6 Open Enrollment Items for Your To-do List
When many of us think of fall, our mind wanders to the changing colors on trees, raking leaves and football. Human resource and benefit professionals must have one more thing top of mind–open enrollment. Annually, HR and benefit professionals must provide employees with options for the next plan year. The to-do list should include the following:
Summary of Benefits & Coverage (SBC)
The Affordable Care Act (ACA) requires you to provide an SBC to all applicants and enrollees for all group health plans, except for those that are excepted benefits under HIPAA (e.g., stand-alone dental, vision, most Health FSAs). This requirement is effective for open enrollment periods that started on or after September 23, 2012.
Grandfathered Plan Notices
Employers must send this notice to all participants if the plan is to maintain its grandfathered status. Grandfathered plans do not have to comply with some of the rules related to the ACA. However, they must comply with other rules, like annual and lifetime limits, dependent coverage up to age 26, rescission and limits on preexisting condition exclusions (PCEs).
Patient Protection Disclosures
Also under the ACA, employers must notify participants of their right to designate any primary care provider who participates in the network. If the plan allows for the designation of a primary care provider for a child or for an obstetric/gynecological care provider, these must also be included in the notice.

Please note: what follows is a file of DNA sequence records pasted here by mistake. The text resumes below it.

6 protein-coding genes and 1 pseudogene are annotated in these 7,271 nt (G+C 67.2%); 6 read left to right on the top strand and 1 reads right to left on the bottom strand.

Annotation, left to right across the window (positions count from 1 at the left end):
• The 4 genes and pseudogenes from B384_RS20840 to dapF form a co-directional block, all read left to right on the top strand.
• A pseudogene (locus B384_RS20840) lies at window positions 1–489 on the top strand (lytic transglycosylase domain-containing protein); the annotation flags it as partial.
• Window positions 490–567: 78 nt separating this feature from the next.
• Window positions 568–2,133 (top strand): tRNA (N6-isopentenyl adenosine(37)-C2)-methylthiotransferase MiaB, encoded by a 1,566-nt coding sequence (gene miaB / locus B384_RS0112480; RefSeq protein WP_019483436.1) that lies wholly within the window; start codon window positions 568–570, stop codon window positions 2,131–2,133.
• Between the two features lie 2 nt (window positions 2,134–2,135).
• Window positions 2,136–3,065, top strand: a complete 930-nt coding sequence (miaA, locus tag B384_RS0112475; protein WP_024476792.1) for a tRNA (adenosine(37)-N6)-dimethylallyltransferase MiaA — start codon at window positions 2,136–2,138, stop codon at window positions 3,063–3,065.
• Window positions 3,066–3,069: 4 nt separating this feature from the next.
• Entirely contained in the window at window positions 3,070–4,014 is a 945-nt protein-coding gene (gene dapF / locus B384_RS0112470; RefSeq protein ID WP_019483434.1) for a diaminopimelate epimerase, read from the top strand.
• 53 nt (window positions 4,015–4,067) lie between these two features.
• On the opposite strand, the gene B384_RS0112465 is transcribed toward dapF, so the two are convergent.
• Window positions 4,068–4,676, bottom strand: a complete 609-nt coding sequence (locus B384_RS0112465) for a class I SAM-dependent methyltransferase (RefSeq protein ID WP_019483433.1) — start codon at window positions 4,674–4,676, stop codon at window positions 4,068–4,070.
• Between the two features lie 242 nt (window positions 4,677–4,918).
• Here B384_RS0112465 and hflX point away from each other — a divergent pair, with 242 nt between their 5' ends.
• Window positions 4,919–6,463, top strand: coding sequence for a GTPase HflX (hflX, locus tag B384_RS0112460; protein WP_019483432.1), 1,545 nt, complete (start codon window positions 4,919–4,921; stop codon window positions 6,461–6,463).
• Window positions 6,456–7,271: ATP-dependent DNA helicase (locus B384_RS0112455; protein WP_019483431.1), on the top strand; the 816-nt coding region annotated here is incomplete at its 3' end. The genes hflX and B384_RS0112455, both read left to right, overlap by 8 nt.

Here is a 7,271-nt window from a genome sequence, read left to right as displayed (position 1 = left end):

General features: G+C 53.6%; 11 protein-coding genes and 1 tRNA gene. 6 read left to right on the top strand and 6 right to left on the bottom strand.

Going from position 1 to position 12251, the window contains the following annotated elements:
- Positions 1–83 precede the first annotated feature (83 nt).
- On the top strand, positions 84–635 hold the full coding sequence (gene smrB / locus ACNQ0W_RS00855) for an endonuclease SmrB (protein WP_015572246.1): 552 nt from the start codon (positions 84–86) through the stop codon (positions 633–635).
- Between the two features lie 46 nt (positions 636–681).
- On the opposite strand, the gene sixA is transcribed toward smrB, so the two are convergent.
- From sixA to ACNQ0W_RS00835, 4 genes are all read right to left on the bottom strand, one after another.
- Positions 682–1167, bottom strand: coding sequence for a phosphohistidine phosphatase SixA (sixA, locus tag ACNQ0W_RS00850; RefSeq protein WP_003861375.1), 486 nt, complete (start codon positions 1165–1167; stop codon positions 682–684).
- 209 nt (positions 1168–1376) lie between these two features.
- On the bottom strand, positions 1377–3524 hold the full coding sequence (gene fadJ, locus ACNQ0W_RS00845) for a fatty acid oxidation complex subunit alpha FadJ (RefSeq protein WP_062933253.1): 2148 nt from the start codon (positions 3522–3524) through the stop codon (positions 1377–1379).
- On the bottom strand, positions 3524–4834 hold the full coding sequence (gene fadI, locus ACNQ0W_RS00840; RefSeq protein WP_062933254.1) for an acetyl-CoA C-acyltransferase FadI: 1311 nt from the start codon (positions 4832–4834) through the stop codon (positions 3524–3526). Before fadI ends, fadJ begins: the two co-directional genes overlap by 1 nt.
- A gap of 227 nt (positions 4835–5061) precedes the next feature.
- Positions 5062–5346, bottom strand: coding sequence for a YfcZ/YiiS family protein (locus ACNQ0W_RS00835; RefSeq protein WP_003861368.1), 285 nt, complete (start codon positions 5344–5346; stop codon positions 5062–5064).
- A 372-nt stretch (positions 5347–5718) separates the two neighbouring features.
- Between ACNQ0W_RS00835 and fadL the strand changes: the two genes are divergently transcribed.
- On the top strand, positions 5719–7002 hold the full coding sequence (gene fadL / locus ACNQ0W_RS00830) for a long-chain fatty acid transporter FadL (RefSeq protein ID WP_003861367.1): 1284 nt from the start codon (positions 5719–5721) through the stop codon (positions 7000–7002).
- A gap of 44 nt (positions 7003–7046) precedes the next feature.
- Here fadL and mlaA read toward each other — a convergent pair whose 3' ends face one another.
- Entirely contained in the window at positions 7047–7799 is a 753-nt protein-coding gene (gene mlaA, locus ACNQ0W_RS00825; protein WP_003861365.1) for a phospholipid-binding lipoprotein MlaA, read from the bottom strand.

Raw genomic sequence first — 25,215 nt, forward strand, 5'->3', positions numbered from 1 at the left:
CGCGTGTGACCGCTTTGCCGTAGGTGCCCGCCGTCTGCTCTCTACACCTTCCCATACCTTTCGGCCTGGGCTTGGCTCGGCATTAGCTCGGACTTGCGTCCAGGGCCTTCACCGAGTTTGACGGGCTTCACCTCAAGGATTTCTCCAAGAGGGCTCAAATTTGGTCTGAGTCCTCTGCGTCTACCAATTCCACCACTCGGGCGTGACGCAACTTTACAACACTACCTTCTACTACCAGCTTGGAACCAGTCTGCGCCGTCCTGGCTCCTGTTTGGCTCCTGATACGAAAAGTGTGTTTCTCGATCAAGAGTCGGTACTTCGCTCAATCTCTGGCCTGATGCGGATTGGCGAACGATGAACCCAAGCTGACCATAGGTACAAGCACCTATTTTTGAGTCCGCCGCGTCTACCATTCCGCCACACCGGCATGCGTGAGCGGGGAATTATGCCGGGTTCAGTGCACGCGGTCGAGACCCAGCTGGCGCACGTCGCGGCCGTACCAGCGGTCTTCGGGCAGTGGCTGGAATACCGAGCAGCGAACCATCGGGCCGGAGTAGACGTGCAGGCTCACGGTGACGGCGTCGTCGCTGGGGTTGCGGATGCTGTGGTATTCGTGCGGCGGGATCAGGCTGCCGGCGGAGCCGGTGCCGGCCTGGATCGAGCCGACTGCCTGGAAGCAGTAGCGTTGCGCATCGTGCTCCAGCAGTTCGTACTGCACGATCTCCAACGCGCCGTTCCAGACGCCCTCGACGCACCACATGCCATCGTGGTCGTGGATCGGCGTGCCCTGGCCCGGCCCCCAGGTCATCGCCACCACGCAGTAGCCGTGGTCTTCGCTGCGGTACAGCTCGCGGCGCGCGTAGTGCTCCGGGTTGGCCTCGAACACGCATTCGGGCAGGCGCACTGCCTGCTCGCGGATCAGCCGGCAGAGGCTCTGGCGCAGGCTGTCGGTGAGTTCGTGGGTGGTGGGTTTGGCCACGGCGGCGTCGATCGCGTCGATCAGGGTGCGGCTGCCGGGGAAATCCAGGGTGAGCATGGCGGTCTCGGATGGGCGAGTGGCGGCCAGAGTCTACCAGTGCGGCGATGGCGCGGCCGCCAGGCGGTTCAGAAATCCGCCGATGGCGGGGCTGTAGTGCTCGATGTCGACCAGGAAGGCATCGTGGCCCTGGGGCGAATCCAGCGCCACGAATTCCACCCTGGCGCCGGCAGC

All employer-sponsored plans that offer a prescription drug benefit must annually notify participants as to whether their coverage is creditable or non-creditable. The deadline to mail these notices is October 15. The Medicare Part D annual enrollment period is October 15 through December 7. This will require notices to go out prior to most plans being finalized. Any changes to creditable status once a plan is finalized will require another round of notices to be sent.NOTE: This notice requirement is only part of what the plan sponsor is required to do for compliance. Please refer to CMS for online reporting instructions as well as additional requirements for these notices.
COBRA Qualified Beneficiary Communications
COBRA regulations, as amended by HIPAA require many notices; one of those is the Open Enrollment Notification. This requirement states that employers must provide the same rights to COBRA Continuees during an open enrollment period that is offered to active employees. This notice is required even if the only change is the COBRA rates. The open enrollment packet must be sent to:
- Possible Electees (individuals in their 60-day election period)
- Electees (individuals who have elected but have not yet paid)
- Continuees (individuals who have elected and paid)
Health FSAs are another open enrollment challenge. If the Health FSA is a HIPAA-excepted benefit and the employer need only offer COBRA when the FSA account is underspent, then the COBRA obligation ends at the end of the first plan year. However, if the employer somehow does not qualify for the limited obligation, the employer must provide the opportunity to elect Health FSA coverage for the next plan year or until COBRA has been exhausted. Also, if the COBRA period is also covered by USERRA because of a military leave of absence, the employer must continue to offer the Health FSA.
For plan years 2014, Health FSAs have a $2,500 salary reduction contribution limit. This limit was not changed for 2015. Plan documents and Summary Plan Descriptions must be revised if they weren’t updated to represent the imposed cap.